I want you to turn with me to Ephesians chapter 3. Thank you, Brett, for that testimony. We're going back to Ephesians, we spent last year looking at the whole book of Ephesians. Now, obviously not verse by verse, but we're going to delve into a couple of verses here of chapter 3. We're looking at this theme, "Kingdom Life", and tonight we're looking at "Kingdom Relationship". What's all that about? Well, Ephesians chapter 3:14-15 in the NIV reads: "For this reason", Paul says, "I kneel before the Father, from whom every family in heaven and on earth derives its name".
Let's pray, and I want you now to pray for yourself. I don't care if you're even an atheist, you don't believe in God - what have you got to lose then? Just pray, see what happens, you might be surprised. But if you're a child of God, and you want God to speak to you (and I imagine that should be the case), just come to Him now and say: 'Lord, please, would You speak to me'. Will you do that?
Father, we give You praise for everything that's gone on tonight. We thank You for the worship that has, we believe, touched Your heart as it has touched ours. We thank You for those who have led us in worship, we thank You for Brett, we thank You for Aaron and Tana and their family, we thank You for Neil and the vision here. Thank You for everything that You're doing. As we said last night, Lord, whatever You're up to, we want to be in it and a part of it. You've said, 'Seek first the kingdom, and I will build my church' - and so Lord, we remove ourselves from trying to build Your church, and we want to be seekers of Your kingdom to allow You to do what You want to do in Your way. We pray that You'll do that tonight, that You'll show up here, and that You'll open our eyes and our hearts to what 'Kingdom Relationship' is with You and with each other. We would ask You to remove blinkers, blockages, whatever is preventing us taking off tonight, we pray, Lord, that You will blow in our sails, and You will have Your way with us all. In Jesus' mighty name we pray, Amen.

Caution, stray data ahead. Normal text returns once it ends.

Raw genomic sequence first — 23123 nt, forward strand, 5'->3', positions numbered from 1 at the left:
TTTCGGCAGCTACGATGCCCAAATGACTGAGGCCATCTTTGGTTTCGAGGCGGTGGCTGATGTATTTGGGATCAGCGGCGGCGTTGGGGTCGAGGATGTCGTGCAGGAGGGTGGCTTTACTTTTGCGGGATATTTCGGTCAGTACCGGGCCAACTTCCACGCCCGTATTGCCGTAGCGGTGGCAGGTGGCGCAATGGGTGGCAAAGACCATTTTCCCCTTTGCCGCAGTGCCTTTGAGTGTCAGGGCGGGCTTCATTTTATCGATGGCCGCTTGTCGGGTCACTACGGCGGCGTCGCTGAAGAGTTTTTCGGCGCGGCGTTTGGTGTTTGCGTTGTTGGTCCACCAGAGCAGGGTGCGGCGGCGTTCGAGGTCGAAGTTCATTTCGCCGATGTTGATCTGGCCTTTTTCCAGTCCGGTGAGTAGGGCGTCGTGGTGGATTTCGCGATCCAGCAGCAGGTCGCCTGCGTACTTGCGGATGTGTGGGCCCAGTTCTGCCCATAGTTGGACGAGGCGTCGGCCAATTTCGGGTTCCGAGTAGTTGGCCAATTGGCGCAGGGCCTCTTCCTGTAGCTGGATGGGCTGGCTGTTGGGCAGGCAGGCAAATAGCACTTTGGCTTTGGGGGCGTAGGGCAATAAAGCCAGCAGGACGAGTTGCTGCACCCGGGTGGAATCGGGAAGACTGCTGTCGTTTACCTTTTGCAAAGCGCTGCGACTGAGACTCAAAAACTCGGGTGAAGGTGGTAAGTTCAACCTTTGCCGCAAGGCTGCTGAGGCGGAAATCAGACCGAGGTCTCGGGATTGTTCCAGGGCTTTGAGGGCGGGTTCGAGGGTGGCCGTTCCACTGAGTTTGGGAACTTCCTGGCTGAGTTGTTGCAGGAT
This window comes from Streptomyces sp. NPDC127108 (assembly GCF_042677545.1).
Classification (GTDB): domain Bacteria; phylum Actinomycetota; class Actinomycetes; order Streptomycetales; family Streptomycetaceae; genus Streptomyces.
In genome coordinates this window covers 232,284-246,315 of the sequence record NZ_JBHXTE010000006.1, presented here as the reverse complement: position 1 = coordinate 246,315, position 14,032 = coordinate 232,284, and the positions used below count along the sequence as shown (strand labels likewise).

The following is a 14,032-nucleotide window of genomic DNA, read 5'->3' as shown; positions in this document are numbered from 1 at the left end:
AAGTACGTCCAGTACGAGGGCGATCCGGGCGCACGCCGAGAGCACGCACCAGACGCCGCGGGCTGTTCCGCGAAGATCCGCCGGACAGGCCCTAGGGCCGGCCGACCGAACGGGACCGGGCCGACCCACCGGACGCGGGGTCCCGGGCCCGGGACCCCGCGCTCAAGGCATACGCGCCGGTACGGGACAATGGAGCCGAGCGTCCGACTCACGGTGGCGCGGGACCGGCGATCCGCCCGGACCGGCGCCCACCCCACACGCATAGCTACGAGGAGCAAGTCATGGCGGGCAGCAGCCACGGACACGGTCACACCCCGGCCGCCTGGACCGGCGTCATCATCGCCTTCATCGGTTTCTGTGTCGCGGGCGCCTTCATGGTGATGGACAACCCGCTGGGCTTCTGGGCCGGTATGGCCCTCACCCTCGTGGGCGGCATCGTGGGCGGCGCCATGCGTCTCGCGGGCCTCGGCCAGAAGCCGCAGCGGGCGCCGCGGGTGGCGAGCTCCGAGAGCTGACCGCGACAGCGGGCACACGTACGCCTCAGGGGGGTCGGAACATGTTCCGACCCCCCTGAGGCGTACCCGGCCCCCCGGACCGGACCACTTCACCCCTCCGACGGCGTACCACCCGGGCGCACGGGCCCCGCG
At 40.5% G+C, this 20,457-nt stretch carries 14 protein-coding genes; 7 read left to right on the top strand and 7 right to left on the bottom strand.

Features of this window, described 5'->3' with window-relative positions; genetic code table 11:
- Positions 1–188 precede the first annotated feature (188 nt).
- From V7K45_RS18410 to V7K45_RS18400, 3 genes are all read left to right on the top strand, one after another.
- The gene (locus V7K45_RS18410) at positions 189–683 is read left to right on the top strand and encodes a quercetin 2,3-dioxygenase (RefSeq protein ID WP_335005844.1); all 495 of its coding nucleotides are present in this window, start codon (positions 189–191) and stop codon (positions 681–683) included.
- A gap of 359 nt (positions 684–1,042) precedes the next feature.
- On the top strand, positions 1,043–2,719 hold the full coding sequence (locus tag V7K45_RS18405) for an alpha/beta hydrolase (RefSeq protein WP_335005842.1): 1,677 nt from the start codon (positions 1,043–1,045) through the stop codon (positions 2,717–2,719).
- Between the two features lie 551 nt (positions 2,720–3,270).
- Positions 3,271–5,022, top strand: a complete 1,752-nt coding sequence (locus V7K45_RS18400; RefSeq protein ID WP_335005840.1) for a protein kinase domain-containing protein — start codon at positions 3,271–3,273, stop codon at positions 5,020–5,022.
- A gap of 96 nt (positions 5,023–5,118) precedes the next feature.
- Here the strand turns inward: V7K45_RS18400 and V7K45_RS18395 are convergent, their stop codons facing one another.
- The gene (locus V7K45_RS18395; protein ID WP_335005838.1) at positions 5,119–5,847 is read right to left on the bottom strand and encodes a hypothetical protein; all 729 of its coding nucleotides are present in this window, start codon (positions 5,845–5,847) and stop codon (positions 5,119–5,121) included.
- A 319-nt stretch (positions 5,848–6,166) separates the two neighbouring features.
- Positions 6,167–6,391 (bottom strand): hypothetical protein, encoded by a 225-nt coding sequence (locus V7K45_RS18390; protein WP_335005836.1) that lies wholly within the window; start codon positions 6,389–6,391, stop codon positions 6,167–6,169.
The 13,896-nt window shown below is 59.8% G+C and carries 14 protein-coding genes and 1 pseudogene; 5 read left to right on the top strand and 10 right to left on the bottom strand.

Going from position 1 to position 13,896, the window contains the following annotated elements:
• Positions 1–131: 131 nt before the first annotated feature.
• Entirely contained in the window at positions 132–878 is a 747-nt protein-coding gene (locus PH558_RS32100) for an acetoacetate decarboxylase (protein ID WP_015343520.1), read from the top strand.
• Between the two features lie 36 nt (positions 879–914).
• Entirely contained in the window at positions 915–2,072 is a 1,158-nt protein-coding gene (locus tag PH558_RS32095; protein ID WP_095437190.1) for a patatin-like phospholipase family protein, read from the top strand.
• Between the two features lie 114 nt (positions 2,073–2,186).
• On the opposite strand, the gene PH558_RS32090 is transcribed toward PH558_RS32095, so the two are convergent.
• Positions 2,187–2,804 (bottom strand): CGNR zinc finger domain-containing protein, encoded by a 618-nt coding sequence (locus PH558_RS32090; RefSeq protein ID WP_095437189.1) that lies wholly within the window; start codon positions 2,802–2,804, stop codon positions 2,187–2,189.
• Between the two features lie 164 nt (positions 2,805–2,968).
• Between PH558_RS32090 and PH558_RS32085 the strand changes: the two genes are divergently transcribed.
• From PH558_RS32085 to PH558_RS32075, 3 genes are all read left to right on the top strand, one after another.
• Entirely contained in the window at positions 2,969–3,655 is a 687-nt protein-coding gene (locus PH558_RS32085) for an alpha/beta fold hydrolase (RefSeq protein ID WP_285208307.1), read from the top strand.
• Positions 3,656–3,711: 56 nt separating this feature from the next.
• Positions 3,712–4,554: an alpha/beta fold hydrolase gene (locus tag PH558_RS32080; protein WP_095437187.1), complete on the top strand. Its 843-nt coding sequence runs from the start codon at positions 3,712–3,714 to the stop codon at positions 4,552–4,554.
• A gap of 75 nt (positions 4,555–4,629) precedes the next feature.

Let's just read those two verses again. They're very short, of course, and I want to give you a little bit of Greek here that's in the verses as well: 'For this reason, I kneel before the Father'. The word there in Greek is 'pater': 'I kneel before the Father', Pater, 'from whom every family', the word is 'patrea', 'from whom every family', patrea, 'in heaven and earth derives its name'. Isn't that interesting? Because the very word for 'family', 'patrea', actually is derived from the word 'father', 'pater'. There's a play on words here. 'I kneel before the Pater, the Father, from whom every family, patrea, in heaven and earth derives its name'. Really what Paul is saying, under the inspiration of the Holy Spirit, of course, is that God was a Father before creation. Now think about that for a moment: God was Father before creation. I used to have this idea that God called himself 'Father' because we kind of got it, we relate to what a father is, we have had one or we are one - and so we understand, so God takes on a name that we get. But that's not the case at all. We are fathers, or we have fathers, because He is the original and the ultimate Father after whom every family in heaven on earth is named. So, before creation, there was a Father, and there was a Son - and, of course, the Trinity, if you like, is the ultimate family, isn't it?
Psalm 2:6-8 reads like this: 'Yet I have set My King' - and we're talking about the King and the kingdom - 'I have set My King on My holy hill of Zion'. God says: 'I will declare the decree: the Lord has said to Me, 'You are My Son, today I have begotten You. Ask of Me, and I will give You the nations for Your inheritance, and the ends of the earth for Your possession'. So right away, you've got there the Father-Son relationship, but it's at the centre of the Messianic declaration: 'I have set My King in Zion'. In the kingdom, God is King, that's obvious - but when Jesus came into the world as the Messiah, He revealed this God King to actually be 'Father'.
Now think about this personally: the King of the whole universe is your Father. Because of Jesus, God can become our Father. When Jesus died for our sins on the cross, was buried, and rose again the third day; He appeared to Mary Magdalene in the garden where the tomb was. We read in John 20:17 these remarkable words: 'Jesus said to her, 'Do not cling to Me, for I have not yet ascended to My Father; but go to My brethren and say to them, 'I am ascending to My Father and your Father, and to My God and your God'' - isn't that beautiful? 'To My Father and your Father', and we receive Him as Father when we become children of God. John again, in the same Gospel, chapter 1 verse 12, says: 'As many as received Christ' - that means 'embraced Him, believed in Him, turned from all other things toward Him, and taken Him in by faith as our Saviour' – 'to as many as received Him, to them He gave the right', or the authority, 'to become children of God, to those who believe in His name'. So, it's through this act of turning from sin, turning from self toward God, and believing that Jesus is who He says He is, that we actually get born anew. We come to know God, this great King and Creator, this awesome One, as our Father. Incredible, isn't it?